The intercept, however, was widely interpreted as a demonstration of the US capabilities in response to the Chinese ASAT test a year earlier. The intercept was different from typical ASAT missions in that it took place at a much lower altitude (133 nautical miles or 247 kilometres) than would normally be the case, and the SM-3 missile as currently deployed would not have adequate range and altitude reach for typical ASAT missions in low-Earth orbit. However, the warhead was shown capable of hitting a satellite at orbital closing speeds. While an SM-3 missile would require significant modification to fill an anti-satellite role, the test was a proof of concept, demonstrating that it can operate in such a role if required. The best part of this demonstration was that it can be achieved with almost negligible debris; hence, not much of hue and cry can be expected from other space faring nations, except from the proponents of weapon free space. India could thus take a cue from this simulated incident, in case it wants to carry out testing of an indigenous ASAT system.

The Way Ahead

The successful 19 Apr 2012 trial of 5,500 km-Agni V Intermediate Range Ballistic Missile, that Dr Saraswat calls a “game changer”, is another step towards the capability to target objects in space. The missile scaled a height of 600 km before re-entering the atmosphere. The ASAT weapon is unlikely to be publicly tested. This was confirmed by Dr Saraswat who said that India would not test this capability through the destruction of a satellite. Such a test risked showering lethal debris in space that could damage existing satellites. Instead, India’s ASAT capability would be fine-tuned through simulated electronic tests.         

                Seeking to guide India’s responses to this emerging threat, Space Security Coordination Group (SSCG) was set up in 2010. Chaired by the National Security Adviser, Shiv Shankar Menon, SSCG involved representatives of DRDO, Indian Air Force (IAF) and National Technical Research Organisation (NTRO). Besides laying down the Government’s space policy, this body will also coordinate response on an international code of conduct in space.        

                In June 2010, the US indicated that they would consider a new treaty for restrictions on space-based weapons. A new treaty would foreclose India’s options for testing ASAT weapons. Indian analysts say it could lead to a new restrictive regime on space weapons, like the present treaties on testing and possession of nuclear weapons and long range ballistic missiles. The SSCG has directed DRDO to accelerate its ASAT capability.          

                Another key ASAT milestone capability will be reached with the first test of a Prithvi Defence Vehicle (PDV) interceptor later this year. This slender two-stage missile can destroy incoming ballistic missiles at an altitude of 150 km. The Ballistic Missile Defence (BMD) project that aims to protect the country from hostile ballistic missiles has, in fact, developed the three critical elements required to destroy satellites. A long range radar able to detect them and a missile that can inject a “kill vehicle” or warhead into an orbit that actually homes in to destroy it. All these elements have been developed under the BMD programme. The DRDO’s Long Range Tracking Radar can scan targets over 600 km away. The ‘kill vehicle’ has been developed as part of the ballistic missile system. It has both electronic and radio-frequency guidance that can home onto a target.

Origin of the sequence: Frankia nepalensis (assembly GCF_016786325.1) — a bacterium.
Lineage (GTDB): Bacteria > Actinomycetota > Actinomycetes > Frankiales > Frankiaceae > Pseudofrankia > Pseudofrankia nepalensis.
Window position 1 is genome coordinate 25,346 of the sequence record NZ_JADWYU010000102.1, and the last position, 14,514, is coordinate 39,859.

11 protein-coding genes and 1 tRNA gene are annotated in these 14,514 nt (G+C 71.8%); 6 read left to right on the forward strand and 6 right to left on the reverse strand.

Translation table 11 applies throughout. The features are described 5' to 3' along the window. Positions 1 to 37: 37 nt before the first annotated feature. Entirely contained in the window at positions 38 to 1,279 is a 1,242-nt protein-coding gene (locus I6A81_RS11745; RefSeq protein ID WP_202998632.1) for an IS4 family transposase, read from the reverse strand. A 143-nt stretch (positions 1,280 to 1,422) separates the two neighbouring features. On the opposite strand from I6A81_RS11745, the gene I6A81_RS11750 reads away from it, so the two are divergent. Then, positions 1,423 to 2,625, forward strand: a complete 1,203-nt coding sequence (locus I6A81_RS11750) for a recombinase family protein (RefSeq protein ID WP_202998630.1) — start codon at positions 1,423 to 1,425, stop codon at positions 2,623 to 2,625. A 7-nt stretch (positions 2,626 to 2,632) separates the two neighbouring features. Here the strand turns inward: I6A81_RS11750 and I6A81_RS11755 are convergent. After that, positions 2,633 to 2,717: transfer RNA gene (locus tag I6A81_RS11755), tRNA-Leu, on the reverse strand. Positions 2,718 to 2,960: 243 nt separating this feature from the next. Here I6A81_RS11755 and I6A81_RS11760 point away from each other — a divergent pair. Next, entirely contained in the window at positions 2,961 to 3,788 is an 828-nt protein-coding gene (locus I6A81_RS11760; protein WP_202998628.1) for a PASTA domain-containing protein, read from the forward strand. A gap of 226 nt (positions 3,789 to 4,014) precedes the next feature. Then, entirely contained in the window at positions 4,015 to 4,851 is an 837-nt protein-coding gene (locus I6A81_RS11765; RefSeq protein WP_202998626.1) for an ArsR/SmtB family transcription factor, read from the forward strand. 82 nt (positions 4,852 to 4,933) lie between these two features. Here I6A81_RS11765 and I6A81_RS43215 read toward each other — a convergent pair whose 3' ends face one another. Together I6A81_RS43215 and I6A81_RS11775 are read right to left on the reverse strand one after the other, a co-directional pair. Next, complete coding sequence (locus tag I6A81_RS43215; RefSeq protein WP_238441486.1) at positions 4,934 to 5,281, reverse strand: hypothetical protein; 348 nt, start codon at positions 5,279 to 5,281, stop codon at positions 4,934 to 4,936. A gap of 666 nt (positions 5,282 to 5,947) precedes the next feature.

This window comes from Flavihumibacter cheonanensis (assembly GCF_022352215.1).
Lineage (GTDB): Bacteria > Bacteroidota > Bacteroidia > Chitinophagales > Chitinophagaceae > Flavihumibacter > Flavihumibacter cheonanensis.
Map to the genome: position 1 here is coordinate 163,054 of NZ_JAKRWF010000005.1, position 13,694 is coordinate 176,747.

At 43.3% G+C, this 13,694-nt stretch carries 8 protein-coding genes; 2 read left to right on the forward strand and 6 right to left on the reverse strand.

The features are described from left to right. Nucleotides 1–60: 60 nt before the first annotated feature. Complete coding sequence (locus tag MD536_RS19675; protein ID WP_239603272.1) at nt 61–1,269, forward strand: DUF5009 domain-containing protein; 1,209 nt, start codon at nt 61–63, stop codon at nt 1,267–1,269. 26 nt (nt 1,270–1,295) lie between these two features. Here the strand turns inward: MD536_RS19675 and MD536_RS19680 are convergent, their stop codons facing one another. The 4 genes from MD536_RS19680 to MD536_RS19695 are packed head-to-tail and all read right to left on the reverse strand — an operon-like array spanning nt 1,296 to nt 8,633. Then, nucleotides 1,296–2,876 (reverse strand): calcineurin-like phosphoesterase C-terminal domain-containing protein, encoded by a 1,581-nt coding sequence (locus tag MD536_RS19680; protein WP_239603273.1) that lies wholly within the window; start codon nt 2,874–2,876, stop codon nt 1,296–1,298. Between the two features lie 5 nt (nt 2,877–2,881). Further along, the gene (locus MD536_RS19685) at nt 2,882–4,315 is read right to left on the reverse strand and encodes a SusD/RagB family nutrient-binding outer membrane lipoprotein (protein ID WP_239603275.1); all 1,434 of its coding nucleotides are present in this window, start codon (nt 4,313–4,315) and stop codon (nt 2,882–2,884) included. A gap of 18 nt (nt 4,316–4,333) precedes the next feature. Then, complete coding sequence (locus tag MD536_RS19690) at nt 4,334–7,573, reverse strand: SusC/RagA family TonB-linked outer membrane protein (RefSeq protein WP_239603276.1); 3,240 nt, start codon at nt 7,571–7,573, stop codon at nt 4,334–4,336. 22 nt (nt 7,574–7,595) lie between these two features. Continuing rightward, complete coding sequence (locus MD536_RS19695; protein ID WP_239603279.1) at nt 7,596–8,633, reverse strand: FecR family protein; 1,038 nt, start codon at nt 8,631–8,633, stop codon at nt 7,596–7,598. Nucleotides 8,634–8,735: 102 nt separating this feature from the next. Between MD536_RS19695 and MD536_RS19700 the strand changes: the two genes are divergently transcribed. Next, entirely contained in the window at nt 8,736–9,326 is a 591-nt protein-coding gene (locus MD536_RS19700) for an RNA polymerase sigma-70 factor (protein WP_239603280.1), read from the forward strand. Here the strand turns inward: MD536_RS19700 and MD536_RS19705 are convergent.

Besides the BMD system and an ASAT test, the following is strongly recommended to ensure that the Indian space assets are well protected and India has a credible deterrence : – 

(a)            Space surveillance network of satellites equipped with radars to ensure launch detection, tracking measures and cataloguing the orbiting objects and space debris, improved accuracy and surveillance.

(b)            There is an urgent need for a dedicated Space Command. Space  assets with military applications need to be placed under the Space Command. A dedicated Space force must be raised from within the armed forces cadre.

(c)             Dedicated training of space forces to be initiated for effective and efficient adaption of space technologies in the Armed Forces.

(d)             India’s Kinetic Kill Energy (KKE) ASAT must be demonstrated at the earliest for strategic balance in Asia.

(e)            Space assets with military applications ought to be concurrently taken-up alongwith integration of military capabilities in the Armed Forces.

                If these recommendations are finalised and incorporated into the Indian strategic build-up, it is for sure that India’s offensive space capabilities will not only ensure safety and security of Indian Space assets but will also enhance its strategic and tactical capability, which in turn will contribute to a secure India.


1              “India attains the capability to target and destroy space satellites in orbit” by Sandeep Unnithan on Saturday, April 28, 2012 | 10:16 IST

2.            Peter B. de Selding. “India Developing Anti-Satellite Spacecraft”.

3.            “India developing weapon system to neutralize enemy satellites”. Xinhua News Agency. 2010-01-03.

4.            Pandit, Rajat (May 25, 2010). “India to gear up for ‘star wars’”. The Times Of India.

5.            “U.S. plans for falling satellite –” accessed through Wikipedia

6.            Associated Press – “Broken Satellite Will Be Shot Down“  accessed through Wikipedia

7.            Raytheon Completes SM-3 Test Flight Against Intermediate Range Ballistic Missile, Raytheon Company, Retrieved 6 September 2011

8.            Pentagon news briefing of February 14, 2008 (video, transcript): although no name for the satellite is given, the launch date of 2006-12-14 is stated

9.            “Navy missile hits dying spy satellite, says Pentagon –”. February 21, 2008.

10.          “US shoots down toxic satellite”. Daily telegraph (Australia). 2008-02-20.


* Group Captain RK Singh was commissioned into the Indian Air Force in December 1986. Presently is a Research Fellow at  USI.

Journal of the United Service Institution of India, Vol. CXLII, No. 591, January-March 2013.